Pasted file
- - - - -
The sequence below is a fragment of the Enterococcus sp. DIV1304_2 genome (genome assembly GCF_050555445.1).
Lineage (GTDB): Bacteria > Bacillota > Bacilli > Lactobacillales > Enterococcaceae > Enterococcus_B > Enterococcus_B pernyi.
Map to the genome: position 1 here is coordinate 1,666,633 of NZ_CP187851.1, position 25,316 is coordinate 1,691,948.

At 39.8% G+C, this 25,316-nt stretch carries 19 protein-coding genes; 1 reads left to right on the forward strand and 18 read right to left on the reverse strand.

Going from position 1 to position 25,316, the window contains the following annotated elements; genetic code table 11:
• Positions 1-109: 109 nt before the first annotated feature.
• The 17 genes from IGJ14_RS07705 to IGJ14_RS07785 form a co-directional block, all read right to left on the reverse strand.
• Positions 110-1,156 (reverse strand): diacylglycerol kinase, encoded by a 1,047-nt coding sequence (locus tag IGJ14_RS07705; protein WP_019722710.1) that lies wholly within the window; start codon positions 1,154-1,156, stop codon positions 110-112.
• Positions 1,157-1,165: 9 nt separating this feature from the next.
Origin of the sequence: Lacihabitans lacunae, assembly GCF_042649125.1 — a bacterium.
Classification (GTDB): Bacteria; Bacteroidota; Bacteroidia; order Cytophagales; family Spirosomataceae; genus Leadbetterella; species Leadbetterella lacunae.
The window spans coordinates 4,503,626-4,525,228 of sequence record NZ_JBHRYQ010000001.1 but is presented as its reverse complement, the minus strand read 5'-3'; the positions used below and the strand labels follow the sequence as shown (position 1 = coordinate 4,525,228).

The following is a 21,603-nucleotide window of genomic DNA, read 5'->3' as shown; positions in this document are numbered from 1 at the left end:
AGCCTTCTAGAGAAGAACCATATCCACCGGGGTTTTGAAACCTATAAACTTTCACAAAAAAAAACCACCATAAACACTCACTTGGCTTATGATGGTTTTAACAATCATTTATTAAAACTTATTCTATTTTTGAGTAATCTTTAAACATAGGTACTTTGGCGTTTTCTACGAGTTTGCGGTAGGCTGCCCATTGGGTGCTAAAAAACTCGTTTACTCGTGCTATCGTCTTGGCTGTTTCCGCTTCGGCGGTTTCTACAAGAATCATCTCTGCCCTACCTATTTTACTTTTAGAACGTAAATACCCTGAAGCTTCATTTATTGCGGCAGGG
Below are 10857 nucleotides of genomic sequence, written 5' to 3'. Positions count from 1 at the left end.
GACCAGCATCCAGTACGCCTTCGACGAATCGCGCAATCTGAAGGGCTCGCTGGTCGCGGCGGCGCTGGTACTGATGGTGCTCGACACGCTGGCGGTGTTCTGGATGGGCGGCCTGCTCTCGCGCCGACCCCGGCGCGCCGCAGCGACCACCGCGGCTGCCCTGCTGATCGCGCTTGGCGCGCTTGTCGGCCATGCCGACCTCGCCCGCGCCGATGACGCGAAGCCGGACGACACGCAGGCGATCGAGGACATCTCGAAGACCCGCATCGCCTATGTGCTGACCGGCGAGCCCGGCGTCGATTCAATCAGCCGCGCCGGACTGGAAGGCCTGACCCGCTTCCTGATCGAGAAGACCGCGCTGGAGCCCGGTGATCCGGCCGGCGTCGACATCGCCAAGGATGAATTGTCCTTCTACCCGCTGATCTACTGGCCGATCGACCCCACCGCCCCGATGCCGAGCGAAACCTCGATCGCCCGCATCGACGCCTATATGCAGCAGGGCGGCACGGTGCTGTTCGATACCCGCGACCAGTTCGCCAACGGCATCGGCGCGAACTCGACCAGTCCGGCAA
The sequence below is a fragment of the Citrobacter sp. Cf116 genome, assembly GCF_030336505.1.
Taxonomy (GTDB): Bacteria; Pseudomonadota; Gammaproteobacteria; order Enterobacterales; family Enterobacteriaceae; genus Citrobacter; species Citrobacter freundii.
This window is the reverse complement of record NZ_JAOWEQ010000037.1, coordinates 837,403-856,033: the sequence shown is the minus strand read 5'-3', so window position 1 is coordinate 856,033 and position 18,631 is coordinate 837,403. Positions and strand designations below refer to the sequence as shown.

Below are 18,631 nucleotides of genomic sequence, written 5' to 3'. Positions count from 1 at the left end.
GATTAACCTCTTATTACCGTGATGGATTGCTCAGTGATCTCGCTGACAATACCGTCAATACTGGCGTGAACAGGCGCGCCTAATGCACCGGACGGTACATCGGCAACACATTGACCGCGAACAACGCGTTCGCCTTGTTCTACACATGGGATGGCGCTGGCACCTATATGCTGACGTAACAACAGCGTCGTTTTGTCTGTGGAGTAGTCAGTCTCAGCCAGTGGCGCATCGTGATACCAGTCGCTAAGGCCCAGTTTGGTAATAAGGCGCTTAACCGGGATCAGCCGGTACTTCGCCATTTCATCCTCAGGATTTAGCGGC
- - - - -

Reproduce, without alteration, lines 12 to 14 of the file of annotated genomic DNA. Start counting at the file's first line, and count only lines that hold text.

The window spans coordinates 4,503,626-4,525,228 of sequence record NZ_JBHRYQ010000001.1 but is presented as its reverse complement, the minus strand read 5'-3'; the positions used below and the strand labels follow the sequence as shown (position 1 = coordinate 4,525,228).

The following is a 21,603-nucleotide window of genomic DNA, read 5'->3' as shown; positions in this document are numbered from 1 at the left end:
AGCCTTCTAGAGAAGAACCATATCCACCGGGGTTTTGAAACCTATAAACTTTCACAAAAAAAAACCACCATAAACACTCACTTGGCTTATGATGGTTTTAACAATCATTTATTAAAACTTATTCTATTTTTGAGTAATCTTTAAACATAGGTACTTTGGCGTTTTCTACGAGTTTGCGGTAGGCTGCCCATTGGGTGCTAAAAAACTCGTTTACTCGTGCTATCGTCTTGGCTGTTTCCGCTTCGGCGGTTTCTACAAGAATCATCTCTGCCCTACCTATTTTACTTTTAGAACGTAAATACCCTGAAGCTTCATTTATTGCGGCAGGG